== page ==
The Los Angeles Lakers looked like they were toying with the Golden State Warriors in their 117-97 win on Friday night. While the Warriors shot 5-of-32 from three, they couldn’t handle the ball movement and interior strength of the Lakers. There were several highlight plays, including some play-it-back dunks, with the team looking entirely bought in to Luke Walton’s philosophy.
The Lakers deployed multiple tenets of read and react basketball, an almost positionless system where all five players handle the ball, cut and react in space based on the actions of their teammates.
Here’s one play where you can see the system at work:
Nick Young guarded by Stephen Curry
D’Angelo Russell guarded by Klay Thompson
Luol Deng guarded by Andre Iguodala
Julius Randle guarded by Zaza Pachulia
Timofey Mozgov guarded by Draymond Green
The play started with a small victory for the Warriors, with Nick Young dancing around with the ball. Uh-Oh. Young and Randle tried to run a pick-and-pop, but Pachulia zoned up nicely and Curry got over the screen quickly. This took away a Young shot and drive, and while Randle was left open momentarily for the jumper, Curry got back to Young so fast that Pachulia was freed to return to Randle.
But then something happened…Young actually demonstrated some maturity with the basketball. Whereas in the past he may have gone isolation, here he wisely drove towards Luol Deng at the wing for a dribble hand-off.
The dribble hand-off is the perfect pressure reliever, as it uses aggressive defense against itself. The Warriors had the play bottled up, but Young and Randle brought their defenders towards the sideline so that when Deng received the ball he was driving away from help.
Watch again and notice that at the point of the hand-off, Pachulia, Curry and Iguodala were all on the strong side as Deng was perfectly set up to drive away from the traffic.
With Iggy stalled by Nick Young’s screen and Curry either confused or tired after fighting over multiple picks earlier in the play, Pachulia was left to choose between staying with Randle or helping on the Deng drive. He chose the latter, which created the easy dump-off pass from Deng to Randle for the finish.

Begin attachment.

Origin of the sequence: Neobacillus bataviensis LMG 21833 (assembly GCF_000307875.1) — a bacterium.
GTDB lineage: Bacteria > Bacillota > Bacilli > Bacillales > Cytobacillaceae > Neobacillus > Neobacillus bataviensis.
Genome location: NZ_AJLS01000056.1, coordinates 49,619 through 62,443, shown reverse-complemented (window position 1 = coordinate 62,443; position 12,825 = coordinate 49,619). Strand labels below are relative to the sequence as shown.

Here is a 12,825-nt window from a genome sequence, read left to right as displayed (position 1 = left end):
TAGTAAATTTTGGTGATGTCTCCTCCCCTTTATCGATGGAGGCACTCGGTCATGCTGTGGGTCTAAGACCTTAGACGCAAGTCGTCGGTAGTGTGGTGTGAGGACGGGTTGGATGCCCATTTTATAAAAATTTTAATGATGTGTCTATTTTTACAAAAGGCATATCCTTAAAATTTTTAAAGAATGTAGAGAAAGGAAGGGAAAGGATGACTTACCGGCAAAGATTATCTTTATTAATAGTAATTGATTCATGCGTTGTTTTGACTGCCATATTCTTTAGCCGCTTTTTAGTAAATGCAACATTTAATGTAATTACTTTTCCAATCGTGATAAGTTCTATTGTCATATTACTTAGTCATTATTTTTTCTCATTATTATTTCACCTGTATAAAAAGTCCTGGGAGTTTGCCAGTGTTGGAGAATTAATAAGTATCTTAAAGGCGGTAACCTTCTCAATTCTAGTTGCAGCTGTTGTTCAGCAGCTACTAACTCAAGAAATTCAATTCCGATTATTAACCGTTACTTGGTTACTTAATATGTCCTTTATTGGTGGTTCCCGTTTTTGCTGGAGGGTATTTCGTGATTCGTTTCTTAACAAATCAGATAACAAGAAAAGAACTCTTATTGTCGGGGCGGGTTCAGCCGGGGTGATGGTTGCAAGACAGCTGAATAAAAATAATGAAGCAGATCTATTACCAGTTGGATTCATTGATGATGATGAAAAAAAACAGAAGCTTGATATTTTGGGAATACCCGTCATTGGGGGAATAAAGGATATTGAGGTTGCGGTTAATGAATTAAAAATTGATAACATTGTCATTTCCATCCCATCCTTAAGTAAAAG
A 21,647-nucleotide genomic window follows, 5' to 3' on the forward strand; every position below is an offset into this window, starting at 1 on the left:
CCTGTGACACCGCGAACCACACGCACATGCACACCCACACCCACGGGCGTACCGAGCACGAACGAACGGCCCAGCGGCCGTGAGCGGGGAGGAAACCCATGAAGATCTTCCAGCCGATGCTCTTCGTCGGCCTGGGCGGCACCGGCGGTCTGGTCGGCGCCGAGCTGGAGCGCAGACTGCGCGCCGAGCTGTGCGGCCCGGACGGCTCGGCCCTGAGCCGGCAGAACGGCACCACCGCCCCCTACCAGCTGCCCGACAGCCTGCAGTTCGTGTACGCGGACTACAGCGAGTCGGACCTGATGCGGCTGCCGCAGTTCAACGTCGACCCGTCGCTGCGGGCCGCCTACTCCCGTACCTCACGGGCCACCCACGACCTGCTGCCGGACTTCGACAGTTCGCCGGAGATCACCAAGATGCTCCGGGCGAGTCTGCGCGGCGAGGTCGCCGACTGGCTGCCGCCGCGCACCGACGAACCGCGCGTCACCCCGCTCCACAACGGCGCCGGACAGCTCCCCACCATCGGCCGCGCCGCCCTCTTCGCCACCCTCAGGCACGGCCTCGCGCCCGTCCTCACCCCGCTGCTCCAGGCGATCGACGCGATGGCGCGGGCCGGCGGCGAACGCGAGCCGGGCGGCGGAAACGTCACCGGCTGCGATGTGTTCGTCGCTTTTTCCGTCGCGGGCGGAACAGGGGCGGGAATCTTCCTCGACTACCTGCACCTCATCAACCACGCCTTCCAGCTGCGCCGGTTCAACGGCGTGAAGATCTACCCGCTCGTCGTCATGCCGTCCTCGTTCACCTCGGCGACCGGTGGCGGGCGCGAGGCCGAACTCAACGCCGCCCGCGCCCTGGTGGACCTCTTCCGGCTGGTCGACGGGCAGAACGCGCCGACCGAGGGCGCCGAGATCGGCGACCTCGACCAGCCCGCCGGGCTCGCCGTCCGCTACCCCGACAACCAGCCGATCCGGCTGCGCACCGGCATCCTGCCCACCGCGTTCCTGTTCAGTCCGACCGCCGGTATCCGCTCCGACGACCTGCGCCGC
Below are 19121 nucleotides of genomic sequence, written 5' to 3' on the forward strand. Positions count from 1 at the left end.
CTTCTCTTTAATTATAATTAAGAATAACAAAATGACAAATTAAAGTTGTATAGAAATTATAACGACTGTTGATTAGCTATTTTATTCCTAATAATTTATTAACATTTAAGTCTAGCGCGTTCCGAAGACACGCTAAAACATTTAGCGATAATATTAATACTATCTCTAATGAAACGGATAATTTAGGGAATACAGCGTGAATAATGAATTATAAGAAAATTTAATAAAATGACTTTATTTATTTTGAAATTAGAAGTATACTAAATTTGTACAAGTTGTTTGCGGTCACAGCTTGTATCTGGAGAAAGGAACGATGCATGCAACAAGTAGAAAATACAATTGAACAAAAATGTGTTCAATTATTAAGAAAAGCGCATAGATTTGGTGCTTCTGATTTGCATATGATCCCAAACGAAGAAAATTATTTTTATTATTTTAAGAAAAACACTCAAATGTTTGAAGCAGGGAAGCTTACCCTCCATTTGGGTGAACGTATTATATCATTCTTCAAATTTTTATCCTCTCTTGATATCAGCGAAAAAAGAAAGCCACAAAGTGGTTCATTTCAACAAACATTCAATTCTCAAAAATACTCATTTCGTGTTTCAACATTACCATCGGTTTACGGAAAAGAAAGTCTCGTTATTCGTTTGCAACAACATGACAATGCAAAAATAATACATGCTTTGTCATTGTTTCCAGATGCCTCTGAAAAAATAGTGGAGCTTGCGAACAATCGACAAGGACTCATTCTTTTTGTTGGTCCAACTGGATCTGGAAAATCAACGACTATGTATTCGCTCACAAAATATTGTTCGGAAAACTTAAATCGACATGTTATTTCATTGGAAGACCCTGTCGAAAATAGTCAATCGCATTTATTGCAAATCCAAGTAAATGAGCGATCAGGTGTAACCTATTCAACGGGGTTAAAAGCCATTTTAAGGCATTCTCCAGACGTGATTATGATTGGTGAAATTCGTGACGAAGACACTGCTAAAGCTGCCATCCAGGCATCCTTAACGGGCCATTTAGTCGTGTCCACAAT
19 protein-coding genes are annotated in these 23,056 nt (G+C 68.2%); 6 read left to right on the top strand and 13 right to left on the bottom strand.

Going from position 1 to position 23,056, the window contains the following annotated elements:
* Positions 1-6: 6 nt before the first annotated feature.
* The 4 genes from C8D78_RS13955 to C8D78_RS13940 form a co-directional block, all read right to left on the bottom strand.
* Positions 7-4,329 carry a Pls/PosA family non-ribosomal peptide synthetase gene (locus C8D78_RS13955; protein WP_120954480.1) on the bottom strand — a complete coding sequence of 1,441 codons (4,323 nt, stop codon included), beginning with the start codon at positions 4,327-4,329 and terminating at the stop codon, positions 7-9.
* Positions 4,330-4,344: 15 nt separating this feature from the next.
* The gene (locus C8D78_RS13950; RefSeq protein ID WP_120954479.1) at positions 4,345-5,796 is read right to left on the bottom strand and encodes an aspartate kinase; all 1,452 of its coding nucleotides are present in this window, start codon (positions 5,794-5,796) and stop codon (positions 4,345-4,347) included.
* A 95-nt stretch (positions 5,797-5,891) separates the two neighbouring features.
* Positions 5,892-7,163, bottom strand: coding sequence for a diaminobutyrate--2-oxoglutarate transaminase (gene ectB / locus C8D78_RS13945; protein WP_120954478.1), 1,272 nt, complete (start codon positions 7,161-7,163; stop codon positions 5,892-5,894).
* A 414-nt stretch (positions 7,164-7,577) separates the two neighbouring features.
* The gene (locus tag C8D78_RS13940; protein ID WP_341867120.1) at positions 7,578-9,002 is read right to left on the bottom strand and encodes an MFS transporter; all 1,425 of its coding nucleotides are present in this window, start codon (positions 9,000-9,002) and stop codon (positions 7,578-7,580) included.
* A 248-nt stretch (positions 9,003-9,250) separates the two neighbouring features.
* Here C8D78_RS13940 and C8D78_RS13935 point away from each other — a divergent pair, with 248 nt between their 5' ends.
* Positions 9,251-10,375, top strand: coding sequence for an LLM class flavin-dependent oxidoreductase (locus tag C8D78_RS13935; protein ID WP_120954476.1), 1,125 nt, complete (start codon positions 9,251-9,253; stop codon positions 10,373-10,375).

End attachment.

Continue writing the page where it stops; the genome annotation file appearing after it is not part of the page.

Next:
There were multiple subtle actions both on and off the ball that created this easy look. Watch Randle as Deng drove. Deng driving through the high post initiated a post slide from Randle. Deng driving high meant Randle had to duck-in low to create the passing angle. Randle could have easily just stood and watched Deng attack, but he instead followed through with the automatic reaction of this system.
While Pachulia, Curry and Durant may have been caught up by the hand-off, what about Green and Thompson? Normally you’d expect Green to be all over this, but Mozgov also used a post slide to tie up Green. Whereas Randle dropped low, notice how Mozgov slid up to the high post. He waited for Deng to be at ball level with him, then slid high. While Green didn’t respect Mozgov’s mid-range enough to sell out completely, watch the forward take a few steps away from the basket towards him. Green was then slightly out of position to stop a Deng drive due to Mozgov’s post slide.
Finally, you see circle movement, another classic read and react action, from D’Angelo Russell. Notice that while Young was dribbling towards Deng, Russell cut to the basket and brought Klay Thompson to the strong side. As Deng received the ball, the Lakers effectively forced four Warriors to one side of the court, leaving the weak-side lane wide open. As Deng drove, Russell circled up towards the wing, disabling Thompson from being involved in help.
The end result was a three-on-two with Deng, Randle and Mozgov spaced effectively in the paint, and only two Warriors close enough to make a play. You could see read and react motion all night as the Lakers looked sharp. This play showed veterans, young players and Nick Young all contributing to the Lakers’ new style of play.